Bryan Clay's (USA) dominating day-one lead in the Heptathlon seemed invincible as day two started, and the championship was practically handed to him when his primary challenger, Decathlon World record holder Roman Sebrle (CZE), cramped up during the 60m Hurdles and crashed to the track between the third and fourth hurdles. Clay held his own in the Pole Vault and left no room for the new second-placer, Andrei Krauchanka (BLR) to close in, finishing with 6371 points, a new heptathlon PB.

Krauchanka, himself only 22, was the revelation of the Heptathlon at 6234 points, a national record for Belarus.

Kaki Khamis finishes still full of running

The men's 800m was won by the youngest-ever World Indoor Championships winner, Abubaker Kaki Khamis of Sudan. The long-striding Kaki Khamis, only eighteen years old, took the lead when the runners broke from lanes and did his best to simply run away from the field. He passed halfway in 51.26 and fought off every attempt on the lead in the second half of the race, eventually winning in 1:44.81 over Mbulaeni Mulaudzi (RSA), 1:44.91, who got a second silver to go with his 2004 gold.

Kaki Khamis's youth showed in his celebration, as he nearly sprinted his lap of honour and ran high-knees down the homestretch, grinning widely. Every athlete in the final ran a PB, without exception, and three including Mulaudzi ran national records.

Christopher proves saving pays

Canada's Tyler Christopher ran the fastest time in the world this year in the men's 400m by allowing Johan Wissman and Chris Brown to duel at the front for most of the race, then striding by like the pair were standing still on the final homestretch. Christopher's winning time of 45.67 (to Wissman's 46.04) belies how late the race was left; Christopher's speed over the last 100m was simply that much faster than anyone else's.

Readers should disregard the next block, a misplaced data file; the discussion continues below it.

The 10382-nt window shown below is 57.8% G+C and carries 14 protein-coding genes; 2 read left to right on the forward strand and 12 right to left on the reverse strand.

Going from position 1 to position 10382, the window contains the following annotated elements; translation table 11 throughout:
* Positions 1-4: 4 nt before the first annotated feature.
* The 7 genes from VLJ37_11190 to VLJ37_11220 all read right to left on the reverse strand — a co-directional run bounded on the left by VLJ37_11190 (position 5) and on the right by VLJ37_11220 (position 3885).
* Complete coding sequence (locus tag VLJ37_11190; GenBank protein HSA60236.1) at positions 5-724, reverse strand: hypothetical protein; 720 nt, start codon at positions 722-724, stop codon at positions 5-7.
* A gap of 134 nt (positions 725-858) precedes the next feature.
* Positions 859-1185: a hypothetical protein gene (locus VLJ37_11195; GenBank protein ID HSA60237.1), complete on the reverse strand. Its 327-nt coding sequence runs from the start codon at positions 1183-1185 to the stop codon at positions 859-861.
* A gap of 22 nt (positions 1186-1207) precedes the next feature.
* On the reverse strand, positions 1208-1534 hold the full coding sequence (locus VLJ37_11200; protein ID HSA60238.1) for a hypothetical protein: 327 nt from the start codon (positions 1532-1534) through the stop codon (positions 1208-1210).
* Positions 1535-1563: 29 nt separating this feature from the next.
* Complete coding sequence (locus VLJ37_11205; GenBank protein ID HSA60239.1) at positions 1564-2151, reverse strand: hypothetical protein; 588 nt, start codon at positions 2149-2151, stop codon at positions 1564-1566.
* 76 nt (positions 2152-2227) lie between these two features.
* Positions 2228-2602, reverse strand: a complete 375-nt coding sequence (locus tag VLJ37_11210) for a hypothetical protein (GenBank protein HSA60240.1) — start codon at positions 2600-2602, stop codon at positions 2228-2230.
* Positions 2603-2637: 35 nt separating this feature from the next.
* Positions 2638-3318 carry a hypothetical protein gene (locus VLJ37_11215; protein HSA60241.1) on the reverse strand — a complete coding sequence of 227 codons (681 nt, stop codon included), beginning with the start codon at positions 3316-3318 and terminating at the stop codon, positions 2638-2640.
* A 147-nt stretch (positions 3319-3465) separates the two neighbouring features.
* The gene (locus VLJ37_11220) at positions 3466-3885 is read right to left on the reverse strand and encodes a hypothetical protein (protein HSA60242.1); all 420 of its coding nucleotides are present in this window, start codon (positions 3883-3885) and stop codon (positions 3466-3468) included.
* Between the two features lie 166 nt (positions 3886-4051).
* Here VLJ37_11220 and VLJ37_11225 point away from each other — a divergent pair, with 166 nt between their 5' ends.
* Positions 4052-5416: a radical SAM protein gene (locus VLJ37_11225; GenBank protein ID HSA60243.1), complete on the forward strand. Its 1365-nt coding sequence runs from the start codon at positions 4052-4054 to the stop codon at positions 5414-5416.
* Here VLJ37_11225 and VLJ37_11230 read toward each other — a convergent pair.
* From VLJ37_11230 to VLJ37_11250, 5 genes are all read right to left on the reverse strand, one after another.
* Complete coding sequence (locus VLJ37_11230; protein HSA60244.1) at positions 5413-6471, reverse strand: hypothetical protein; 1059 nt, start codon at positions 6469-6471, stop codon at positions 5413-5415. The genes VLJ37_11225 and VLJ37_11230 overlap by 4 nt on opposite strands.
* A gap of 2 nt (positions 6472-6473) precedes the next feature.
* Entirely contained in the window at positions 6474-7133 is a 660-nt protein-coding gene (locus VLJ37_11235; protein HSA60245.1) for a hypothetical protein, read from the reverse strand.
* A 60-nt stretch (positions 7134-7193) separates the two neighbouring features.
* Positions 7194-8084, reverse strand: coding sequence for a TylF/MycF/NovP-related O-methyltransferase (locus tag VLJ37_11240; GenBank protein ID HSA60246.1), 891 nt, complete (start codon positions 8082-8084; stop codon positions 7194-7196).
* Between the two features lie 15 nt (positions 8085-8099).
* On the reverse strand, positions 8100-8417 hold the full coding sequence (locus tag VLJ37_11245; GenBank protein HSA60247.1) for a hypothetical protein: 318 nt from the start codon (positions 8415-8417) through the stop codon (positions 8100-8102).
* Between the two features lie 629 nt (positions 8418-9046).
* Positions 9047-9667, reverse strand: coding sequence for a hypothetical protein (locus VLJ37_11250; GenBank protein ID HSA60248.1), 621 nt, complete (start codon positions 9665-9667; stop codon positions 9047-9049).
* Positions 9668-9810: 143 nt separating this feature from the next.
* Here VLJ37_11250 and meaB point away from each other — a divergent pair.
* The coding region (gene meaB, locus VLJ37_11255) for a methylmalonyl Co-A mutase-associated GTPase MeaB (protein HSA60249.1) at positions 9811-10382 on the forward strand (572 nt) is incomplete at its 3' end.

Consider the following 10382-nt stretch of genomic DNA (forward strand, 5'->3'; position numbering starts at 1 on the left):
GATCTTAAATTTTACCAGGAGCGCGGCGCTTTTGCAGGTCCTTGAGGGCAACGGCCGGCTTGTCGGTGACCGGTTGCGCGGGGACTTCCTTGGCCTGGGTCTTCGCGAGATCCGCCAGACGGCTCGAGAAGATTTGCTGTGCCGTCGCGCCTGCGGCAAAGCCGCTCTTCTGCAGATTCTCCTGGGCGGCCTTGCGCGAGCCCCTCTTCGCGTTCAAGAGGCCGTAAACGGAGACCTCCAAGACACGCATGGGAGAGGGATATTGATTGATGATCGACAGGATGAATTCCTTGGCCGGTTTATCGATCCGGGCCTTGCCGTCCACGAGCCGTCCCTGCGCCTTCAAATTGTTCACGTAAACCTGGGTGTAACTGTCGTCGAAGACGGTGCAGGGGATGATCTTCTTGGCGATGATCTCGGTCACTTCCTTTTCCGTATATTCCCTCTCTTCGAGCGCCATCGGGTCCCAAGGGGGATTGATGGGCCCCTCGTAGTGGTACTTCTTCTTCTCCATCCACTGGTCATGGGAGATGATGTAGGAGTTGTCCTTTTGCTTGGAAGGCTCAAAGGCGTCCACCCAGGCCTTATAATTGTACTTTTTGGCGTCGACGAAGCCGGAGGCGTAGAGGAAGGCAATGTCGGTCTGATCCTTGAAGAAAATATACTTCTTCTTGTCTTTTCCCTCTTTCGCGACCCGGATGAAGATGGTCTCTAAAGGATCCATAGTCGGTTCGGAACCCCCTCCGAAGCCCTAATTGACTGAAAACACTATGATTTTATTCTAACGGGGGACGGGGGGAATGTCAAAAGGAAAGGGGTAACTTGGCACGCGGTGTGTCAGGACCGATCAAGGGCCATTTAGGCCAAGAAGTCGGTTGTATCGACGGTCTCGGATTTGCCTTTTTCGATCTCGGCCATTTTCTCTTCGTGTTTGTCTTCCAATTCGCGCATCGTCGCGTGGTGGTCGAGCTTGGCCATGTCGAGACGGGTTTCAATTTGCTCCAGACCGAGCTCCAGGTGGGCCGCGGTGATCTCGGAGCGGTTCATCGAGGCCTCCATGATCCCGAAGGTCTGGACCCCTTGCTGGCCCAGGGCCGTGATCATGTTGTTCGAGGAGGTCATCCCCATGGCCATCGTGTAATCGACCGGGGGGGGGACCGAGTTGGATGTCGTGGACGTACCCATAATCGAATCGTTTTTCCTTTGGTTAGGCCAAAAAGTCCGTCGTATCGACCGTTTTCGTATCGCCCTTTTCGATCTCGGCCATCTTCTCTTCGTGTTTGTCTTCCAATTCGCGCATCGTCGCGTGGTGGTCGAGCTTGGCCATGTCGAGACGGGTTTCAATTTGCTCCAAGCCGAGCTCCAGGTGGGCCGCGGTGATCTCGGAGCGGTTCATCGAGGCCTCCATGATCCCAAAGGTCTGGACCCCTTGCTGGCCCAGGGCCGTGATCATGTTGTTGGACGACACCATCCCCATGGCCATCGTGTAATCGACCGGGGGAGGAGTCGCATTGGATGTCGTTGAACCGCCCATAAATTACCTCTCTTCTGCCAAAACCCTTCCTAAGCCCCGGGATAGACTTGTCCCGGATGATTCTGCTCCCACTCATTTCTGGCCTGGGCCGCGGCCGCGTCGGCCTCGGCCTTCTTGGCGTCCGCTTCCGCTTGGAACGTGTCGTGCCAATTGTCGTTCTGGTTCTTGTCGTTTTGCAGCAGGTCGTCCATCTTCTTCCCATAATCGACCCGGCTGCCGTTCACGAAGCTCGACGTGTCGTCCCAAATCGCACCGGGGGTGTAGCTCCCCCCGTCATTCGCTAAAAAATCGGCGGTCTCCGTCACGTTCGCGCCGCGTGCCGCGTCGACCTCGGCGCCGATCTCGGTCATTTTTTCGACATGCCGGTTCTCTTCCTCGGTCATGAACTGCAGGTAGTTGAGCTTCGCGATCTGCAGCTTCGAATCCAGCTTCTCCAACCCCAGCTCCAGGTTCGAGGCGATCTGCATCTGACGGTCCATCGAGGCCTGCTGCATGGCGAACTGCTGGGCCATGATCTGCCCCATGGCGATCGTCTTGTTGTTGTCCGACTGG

Vili, and everyone else

Valerie Vili of New Zealand had four legal puts in the women's shot, and three of them would have been good enough to win the competition.

She only needed one, her first, which was a 20.19m pitch when nobody else in the event could crack 20m.

Bekele keeps 3000m gold in the family

With defending champion Kenenisa Bekele not present in Valencia, it fell to his younger brother Tariku to defend the gold, and while the winning margin showed the family resemblance, the younger Bekele has a style all his own. Launching a long kick from 400m out and shifting gears again at the bell, Bekele left no room for doubt about the day's champion, finishing in 7:48.23.

Champions on the runway

Naide Gomes of Portugal reached 7.00m in the fifth round to take the victory in the women's Long Jump, ahead of Maurren Higa Maggi's third-round 6.89m leap, a South American record. Phillips Idowu of Great Britain won the other way, skipping out to 17.75m in the men's Triple Jump in the second round, a mark which would stand for the rest of the competition.

The last medals of the championships went to the US 4x400m relay team, which ran 3:06.79 to hold off a strong Caribbean challenge from Jamaica (3:07.69) and the Dominican Republic (3:07.77) and Croatia’s Blanka Vlasic who easily fulfilled expectations adding the World Indoor title to the Outdoor gold she won seven months ago in Osaka.

Vlasic bode farewell to the Valencia crowd with three decent failures at a would-be 2.09m World indoor record.

Parker Morse for the IAAF